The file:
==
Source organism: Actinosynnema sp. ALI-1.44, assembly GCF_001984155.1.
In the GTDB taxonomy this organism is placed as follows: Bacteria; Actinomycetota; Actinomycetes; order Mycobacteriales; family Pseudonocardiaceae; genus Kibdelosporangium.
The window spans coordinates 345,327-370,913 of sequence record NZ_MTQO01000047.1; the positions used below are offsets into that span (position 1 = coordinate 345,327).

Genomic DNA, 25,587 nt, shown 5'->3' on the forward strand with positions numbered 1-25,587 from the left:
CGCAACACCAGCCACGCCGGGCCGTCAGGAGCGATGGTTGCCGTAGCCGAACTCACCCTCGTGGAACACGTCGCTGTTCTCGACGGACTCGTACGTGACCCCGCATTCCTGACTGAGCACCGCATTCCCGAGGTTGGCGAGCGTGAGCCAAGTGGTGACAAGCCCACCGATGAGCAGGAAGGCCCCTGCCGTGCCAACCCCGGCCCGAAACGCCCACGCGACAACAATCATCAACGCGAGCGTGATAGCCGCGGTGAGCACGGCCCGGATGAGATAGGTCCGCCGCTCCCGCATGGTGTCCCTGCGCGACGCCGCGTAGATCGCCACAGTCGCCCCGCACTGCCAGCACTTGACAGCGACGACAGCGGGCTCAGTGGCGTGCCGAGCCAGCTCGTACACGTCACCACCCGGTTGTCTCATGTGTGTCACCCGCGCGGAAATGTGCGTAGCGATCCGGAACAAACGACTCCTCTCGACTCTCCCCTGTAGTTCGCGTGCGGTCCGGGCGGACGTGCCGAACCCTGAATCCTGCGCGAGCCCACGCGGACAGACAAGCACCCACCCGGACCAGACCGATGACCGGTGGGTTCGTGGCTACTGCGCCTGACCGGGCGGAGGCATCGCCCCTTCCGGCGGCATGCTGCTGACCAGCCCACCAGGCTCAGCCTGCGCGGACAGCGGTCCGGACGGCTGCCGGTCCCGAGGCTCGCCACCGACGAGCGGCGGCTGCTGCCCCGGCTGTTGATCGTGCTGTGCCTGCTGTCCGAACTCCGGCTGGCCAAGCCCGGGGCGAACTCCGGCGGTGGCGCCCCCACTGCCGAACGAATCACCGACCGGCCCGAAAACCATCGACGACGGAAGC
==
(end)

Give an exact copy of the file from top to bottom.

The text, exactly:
Source organism: Actinosynnema sp. ALI-1.44, assembly GCF_001984155.1.
In the GTDB taxonomy this organism is placed as follows: Bacteria; Actinomycetota; Actinomycetes; order Mycobacteriales; family Pseudonocardiaceae; genus Kibdelosporangium.
The window spans coordinates 345,327-370,913 of sequence record NZ_MTQO01000047.1; the positions used below are offsets into that span (position 1 = coordinate 345,327).

Genomic DNA, 25,587 nt, shown 5'->3' on the forward strand with positions numbered 1-25,587 from the left:
CGCAACACCAGCCACGCCGGGCCGTCAGGAGCGATGGTTGCCGTAGCCGAACTCACCCTCGTGGAACACGTCGCTGTTCTCGACGGACTCGTACGTGACCCCGCATTCCTGACTGAGCACCGCATTCCCGAGGTTGGCGAGCGTGAGCCAAGTGGTGACAAGCCCACCGATGAGCAGGAAGGCCCCTGCCGTGCCAACCCCGGCCCGAAACGCCCACGCGACAACAATCATCAACGCGAGCGTGATAGCCGCGGTGAGCACGGCCCGGATGAGATAGGTCCGCCGCTCCCGCATGGTGTCCCTGCGCGACGCCGCGTAGATCGCCACAGTCGCCCCGCACTGCCAGCACTTGACAGCGACGACAGCGGGCTCAGTGGCGTGCCGAGCCAGCTCGTACACGTCACCACCCGGTTGTCTCATGTGTGTCACCCGCGCGGAAATGTGCGTAGCGATCCGGAACAAACGACTCCTCTCGACTCTCCCCTGTAGTTCGCGTGCGGTCCGGGCGGACGTGCCGAACCCTGAATCCTGCGCGAGCCCACGCGGACAGACAAGCACCCACCCGGACCAGACCGATGACCGGTGGGTTCGTGGCTACTGCGCCTGACCGGGCGGAGGCATCGCCCCTTCCGGCGGCATGCTGCTGACCAGCCCACCAGGCTCAGCCTGCGCGGACAGCGGTCCGGACGGCTGCCGGTCCCGAGGCTCGCCACCGACGAGCGGCGGCTGCTGCCCCGGCTGTTGATCGTGCTGTGCCTGCTGTCCGAACTCCGGCTGGCCAAGCCCGGGGCGAACTCCGGCGGTGGCGCCCCCACTGCCGAACGAATCACCGACCGGCCCGAAAACCATCGACGACGGAAGC